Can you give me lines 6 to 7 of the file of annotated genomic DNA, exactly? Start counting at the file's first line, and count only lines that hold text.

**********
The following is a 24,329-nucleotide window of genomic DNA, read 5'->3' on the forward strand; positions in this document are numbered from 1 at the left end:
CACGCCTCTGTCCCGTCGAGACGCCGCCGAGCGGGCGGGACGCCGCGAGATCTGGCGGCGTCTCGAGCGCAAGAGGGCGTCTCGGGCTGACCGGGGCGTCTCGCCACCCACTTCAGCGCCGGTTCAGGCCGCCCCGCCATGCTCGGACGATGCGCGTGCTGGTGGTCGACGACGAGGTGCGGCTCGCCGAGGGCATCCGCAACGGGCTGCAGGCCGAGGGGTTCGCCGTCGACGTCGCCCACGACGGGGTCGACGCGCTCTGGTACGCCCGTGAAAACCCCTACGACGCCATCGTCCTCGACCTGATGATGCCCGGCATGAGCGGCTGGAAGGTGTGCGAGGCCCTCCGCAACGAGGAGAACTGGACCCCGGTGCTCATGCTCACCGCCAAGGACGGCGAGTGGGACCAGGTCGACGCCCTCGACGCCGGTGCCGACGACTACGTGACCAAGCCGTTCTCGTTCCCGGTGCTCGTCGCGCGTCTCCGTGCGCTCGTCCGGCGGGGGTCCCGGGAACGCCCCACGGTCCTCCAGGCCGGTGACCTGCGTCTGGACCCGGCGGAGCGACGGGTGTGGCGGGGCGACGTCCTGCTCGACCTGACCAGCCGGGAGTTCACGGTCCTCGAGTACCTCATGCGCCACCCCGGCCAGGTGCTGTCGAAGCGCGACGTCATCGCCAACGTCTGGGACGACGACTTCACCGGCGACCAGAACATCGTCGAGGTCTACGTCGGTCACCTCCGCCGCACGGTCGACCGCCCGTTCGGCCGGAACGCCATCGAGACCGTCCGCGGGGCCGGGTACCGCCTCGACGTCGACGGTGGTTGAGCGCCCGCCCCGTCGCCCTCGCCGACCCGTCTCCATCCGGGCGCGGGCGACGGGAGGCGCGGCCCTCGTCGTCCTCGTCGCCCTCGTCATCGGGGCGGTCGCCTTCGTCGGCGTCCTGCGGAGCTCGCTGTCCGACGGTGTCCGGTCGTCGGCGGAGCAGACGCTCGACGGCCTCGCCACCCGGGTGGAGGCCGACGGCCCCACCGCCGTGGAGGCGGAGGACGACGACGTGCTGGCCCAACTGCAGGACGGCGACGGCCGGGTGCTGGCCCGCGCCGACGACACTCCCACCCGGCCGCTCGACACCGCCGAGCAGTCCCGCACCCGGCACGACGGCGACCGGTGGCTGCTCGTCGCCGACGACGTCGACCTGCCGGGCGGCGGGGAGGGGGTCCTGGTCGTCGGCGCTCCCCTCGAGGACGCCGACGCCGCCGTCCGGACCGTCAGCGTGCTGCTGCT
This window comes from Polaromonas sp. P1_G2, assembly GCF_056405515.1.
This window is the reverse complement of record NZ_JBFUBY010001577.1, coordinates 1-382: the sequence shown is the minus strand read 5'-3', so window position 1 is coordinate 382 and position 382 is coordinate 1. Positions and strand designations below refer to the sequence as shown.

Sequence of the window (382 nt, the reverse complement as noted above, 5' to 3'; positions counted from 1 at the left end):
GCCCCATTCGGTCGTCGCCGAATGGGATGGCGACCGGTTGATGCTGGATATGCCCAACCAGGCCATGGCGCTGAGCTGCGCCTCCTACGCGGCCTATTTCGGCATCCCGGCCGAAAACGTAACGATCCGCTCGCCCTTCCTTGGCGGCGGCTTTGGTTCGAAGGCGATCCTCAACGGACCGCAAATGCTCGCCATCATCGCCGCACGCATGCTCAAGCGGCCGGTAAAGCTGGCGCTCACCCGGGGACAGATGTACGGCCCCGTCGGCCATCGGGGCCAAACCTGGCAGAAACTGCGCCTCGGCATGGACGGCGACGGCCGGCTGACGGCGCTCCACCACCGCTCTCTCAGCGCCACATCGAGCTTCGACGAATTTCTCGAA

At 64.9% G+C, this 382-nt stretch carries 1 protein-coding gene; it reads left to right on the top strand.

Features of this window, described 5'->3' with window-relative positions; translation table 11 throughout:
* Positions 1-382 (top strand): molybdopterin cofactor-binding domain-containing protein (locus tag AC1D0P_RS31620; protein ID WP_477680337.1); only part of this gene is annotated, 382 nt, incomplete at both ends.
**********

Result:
GCCCCATTCGGTCGTCGCCGAATGGGATGGCGACCGGTTGATGCTGGATATGCCCAACCAGGCCATGGCGCTGAGCTGCGCCTCCTACGCGGCCTATTTCGGCATCCCGGCCGAAAACGTAACGATCCGCTCGCCCTTCCTTGGCGGCGGCTTTGGTTCGAAGGCGATCCTCAACGGACCGCAAATGCTCGCCATCATCGCCGCACGCATGCTCAAGCGGCCGGTAAAGCTGGCGCTCACCCGGGGACAGATGTACGGCCCCGTCGGCCATCGGGGCCAAACCTGGCAGAAACTGCGCCTCGGCATGGACGGCGACGGCCGGCTGACGGCGCTCCACCACCGCTCTCTCAGCGCCACATCGAGCTTCGACGAATTTCTCGAA

At 64.9% G+C, this 382-nt stretch carries 1 protein-coding gene; it reads left to right on the top strand.